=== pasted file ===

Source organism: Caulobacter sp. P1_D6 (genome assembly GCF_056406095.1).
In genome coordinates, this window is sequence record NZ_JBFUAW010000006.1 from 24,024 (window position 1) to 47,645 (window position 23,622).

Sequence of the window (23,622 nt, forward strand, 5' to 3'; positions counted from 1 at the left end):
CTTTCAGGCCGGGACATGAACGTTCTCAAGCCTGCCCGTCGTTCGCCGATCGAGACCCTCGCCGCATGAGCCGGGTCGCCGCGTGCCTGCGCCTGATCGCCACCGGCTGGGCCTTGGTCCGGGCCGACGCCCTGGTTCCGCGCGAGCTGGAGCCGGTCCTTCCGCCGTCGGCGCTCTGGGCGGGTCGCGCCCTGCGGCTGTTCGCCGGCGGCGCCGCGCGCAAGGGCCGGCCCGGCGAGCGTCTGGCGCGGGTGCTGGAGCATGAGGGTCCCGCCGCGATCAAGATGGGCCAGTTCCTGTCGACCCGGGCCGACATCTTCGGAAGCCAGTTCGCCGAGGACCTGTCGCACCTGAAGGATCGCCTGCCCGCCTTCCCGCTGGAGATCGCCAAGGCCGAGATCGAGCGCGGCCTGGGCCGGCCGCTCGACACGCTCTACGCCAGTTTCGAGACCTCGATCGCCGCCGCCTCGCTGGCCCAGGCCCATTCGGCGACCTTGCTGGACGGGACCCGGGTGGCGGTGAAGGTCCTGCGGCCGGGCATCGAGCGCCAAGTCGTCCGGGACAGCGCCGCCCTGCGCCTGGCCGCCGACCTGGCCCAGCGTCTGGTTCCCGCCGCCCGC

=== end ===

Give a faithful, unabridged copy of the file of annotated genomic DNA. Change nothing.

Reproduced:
Source organism: Caulobacter sp. P1_D6 (genome assembly GCF_056406095.1).
In genome coordinates, this window is sequence record NZ_JBFUAW010000006.1 from 24,024 (window position 1) to 47,645 (window position 23,622).

Sequence of the window (23,622 nt, forward strand, 5' to 3'; positions counted from 1 at the left end):
CTTTCAGGCCGGGACATGAACGTTCTCAAGCCTGCCCGTCGTTCGCCGATCGAGACCCTCGCCGCATGAGCCGGGTCGCCGCGTGCCTGCGCCTGATCGCCACCGGCTGGGCCTTGGTCCGGGCCGACGCCCTGGTTCCGCGCGAGCTGGAGCCGGTCCTTCCGCCGTCGGCGCTCTGGGCGGGTCGCGCCCTGCGGCTGTTCGCCGGCGGCGCCGCGCGCAAGGGCCGGCCCGGCGAGCGTCTGGCGCGGGTGCTGGAGCATGAGGGTCCCGCCGCGATCAAGATGGGCCAGTTCCTGTCGACCCGGGCCGACATCTTCGGAAGCCAGTTCGCCGAGGACCTGTCGCACCTGAAGGATCGCCTGCCCGCCTTCCCGCTGGAGATCGCCAAGGCCGAGATCGAGCGCGGCCTGGGCCGGCCGCTCGACACGCTCTACGCCAGTTTCGAGACCTCGATCGCCGCCGCCTCGCTGGCCCAGGCCCATTCGGCGACCTTGCTGGACGGGACCCGGGTGGCGGTGAAGGTCCTGCGGCCGGGCATCGAGCGCCAAGTCGTCCGGGACAGCGCCGCCCTGCGCCTGGCCGCCGACCTGGCCCAGCGTCTGGTTCCCGCCGCCCGC